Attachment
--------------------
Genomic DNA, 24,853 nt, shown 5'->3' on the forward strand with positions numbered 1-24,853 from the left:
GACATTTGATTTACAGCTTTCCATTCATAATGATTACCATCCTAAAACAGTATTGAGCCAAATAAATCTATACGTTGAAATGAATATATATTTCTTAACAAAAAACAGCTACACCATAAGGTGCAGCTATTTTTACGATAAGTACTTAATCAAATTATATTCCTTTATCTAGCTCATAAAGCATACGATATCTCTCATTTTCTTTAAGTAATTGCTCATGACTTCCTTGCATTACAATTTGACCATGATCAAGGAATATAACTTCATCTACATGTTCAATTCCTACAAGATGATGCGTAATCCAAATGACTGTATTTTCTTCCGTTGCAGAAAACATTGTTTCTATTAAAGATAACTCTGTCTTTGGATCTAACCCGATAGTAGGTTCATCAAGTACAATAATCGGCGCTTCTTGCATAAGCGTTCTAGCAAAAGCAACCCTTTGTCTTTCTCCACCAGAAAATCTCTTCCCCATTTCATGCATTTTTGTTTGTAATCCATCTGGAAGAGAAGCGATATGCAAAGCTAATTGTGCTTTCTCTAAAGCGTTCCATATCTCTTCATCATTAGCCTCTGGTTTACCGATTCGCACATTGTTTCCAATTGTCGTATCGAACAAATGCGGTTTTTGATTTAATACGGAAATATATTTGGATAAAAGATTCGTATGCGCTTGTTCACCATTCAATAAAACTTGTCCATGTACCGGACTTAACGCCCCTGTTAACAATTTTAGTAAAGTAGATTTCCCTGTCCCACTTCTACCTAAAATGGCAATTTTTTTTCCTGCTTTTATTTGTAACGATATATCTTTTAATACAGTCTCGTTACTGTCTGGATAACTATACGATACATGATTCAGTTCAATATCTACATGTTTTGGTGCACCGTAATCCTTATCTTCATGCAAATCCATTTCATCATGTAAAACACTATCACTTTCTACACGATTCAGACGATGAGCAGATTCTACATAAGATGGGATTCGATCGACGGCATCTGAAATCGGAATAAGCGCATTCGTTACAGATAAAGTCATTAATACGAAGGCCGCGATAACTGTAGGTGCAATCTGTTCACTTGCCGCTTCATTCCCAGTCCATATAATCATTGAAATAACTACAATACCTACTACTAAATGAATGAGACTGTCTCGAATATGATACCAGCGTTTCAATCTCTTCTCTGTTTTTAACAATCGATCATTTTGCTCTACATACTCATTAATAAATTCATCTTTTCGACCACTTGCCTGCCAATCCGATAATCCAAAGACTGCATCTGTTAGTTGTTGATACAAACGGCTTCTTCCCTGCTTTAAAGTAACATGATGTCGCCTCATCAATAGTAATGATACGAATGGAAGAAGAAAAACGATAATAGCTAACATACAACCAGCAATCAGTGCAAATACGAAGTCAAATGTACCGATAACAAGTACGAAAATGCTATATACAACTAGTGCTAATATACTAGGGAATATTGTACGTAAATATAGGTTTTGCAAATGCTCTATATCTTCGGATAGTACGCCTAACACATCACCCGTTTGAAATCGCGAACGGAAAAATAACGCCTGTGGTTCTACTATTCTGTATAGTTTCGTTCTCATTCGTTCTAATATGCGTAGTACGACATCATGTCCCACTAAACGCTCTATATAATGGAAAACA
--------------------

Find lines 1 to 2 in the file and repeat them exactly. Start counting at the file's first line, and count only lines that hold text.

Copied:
Genomic DNA, 24,853 nt, shown 5'->3' on the forward strand with positions numbered 1-24,853 from the left:
GACATTTGATTTACAGCTTTCCATTCATAATGATTACCATCCTAAAACAGTATTGAGCCAAATAAATCTATACGTTGAAATGAATATATATTTCTTAACAAAAAACAGCTACACCATAAGGTGCAGCTATTTTTACGATAAGTACTTAATCAAATTATATTCCTTTATCTAGCTCATAAAGCATACGATATCTCTCATTTTCTTTAAGTAATTGCTCATGACTTCCTTGCATTACAATTTGACCATGATCAAGGAATATAACTTCATCTACATGTTCAATTCCTACAAGATGATGCGTAATCCAAATGACTGTATTTTCTTCCGTTGCAGAAAACATTGTTTCTATTAAAGATAACTCTGTCTTTGGATCTAACCCGATAGTAGGTTCATCAAGTACAATAATCGGCGCTTCTTGCATAAGCGTTCTAGCAAAAGCAACCCTTTGTCTTTCTCCACCAGAAAATCTCTTCCCCATTTCATGCATTTTTGTTTGTAATCCATCTGGAAGAGAAGCGATATGCAAAGCTAATTGTGCTTTCTCTAAAGCGTTCCATATCTCTTCATCATTAGCCTCTGGTTTACCGATTCGCACATTGTTTCCAATTGTCGTATCGAACAAATGCGGTTTTTGATTTAATACGGAAATATATTTGGATAAAAGATTCGTATGCGCTTGTTCACCATTCAATAAAACTTGTCCATGTACCGGACTTAACGCCCCTGTTAACAATTTTAGTAAAGTAGATTTCCCTGTCCCACTTCTACCTAAAATGGCAATTTTTTTTCCTGCTTTTATTTGTAACGATATATCTTTTAATACAGTCTCGTTACTGTCTGGATAACTATACGATACATGATTCAGTTCAATATCTACATGTTTTGGTGCACCGTAATCCTTATCTTCATGCAAATCCATTTCATCATGTAAAACACTATCACTTTCTACACGATTCAGACGATGAGCAGATTCTACATAAGATGGGATTCGATCGACGGCATCTGAAATCGGAATAAGCGCATTCGTTACAGATAAAGTCATTAATACGAAGGCCGCGATAACTGTAGGTGCAATCTGTTCACTTGCCGCTTCATTCCCAGTCCATATAATCATTGAAATAACTACAATACCTACTACTAAATGAATGAGACTGTCTCGAATATGATACCAGCGTTTCAATCTCTTCTCTGTTTTTAACAATCGATCATTTTGCTCTACATACTCATTAATAAATTCATCTTTTCGACCACTTGCCTGCCAATCCGATAATCCAAAGACTGCATCTGTTAGTTGTTGATACAAACGGCTTCTTCCCTGCTTTAAAGTAACATGATGTCGCCTCATCAATAGTAATGATACGAATGGAAGAAGAAAAACGATAATAGCTAACATACAACCAGCAATCAGTGCAAATACGAAGTCAAATGTACCGATAACAAGTACGAAAATGCTATATACAACTAGTGCTAATATACTAGGGAATATTGTACGTAAATATAGGTTTTGCAAATGCTCTATATCTTCGGATAGTACGCCTAACACATCACCCGTTTGAAATCGCGAACGGAAAAATAACGCCTGTGGTTCTACTATTCTGTATAGTTTCGTTCTCATTCGTTCTAATATGCGTAGTACGACATCATGTCCCACTAAACGCTCTATATAATGGAAAACA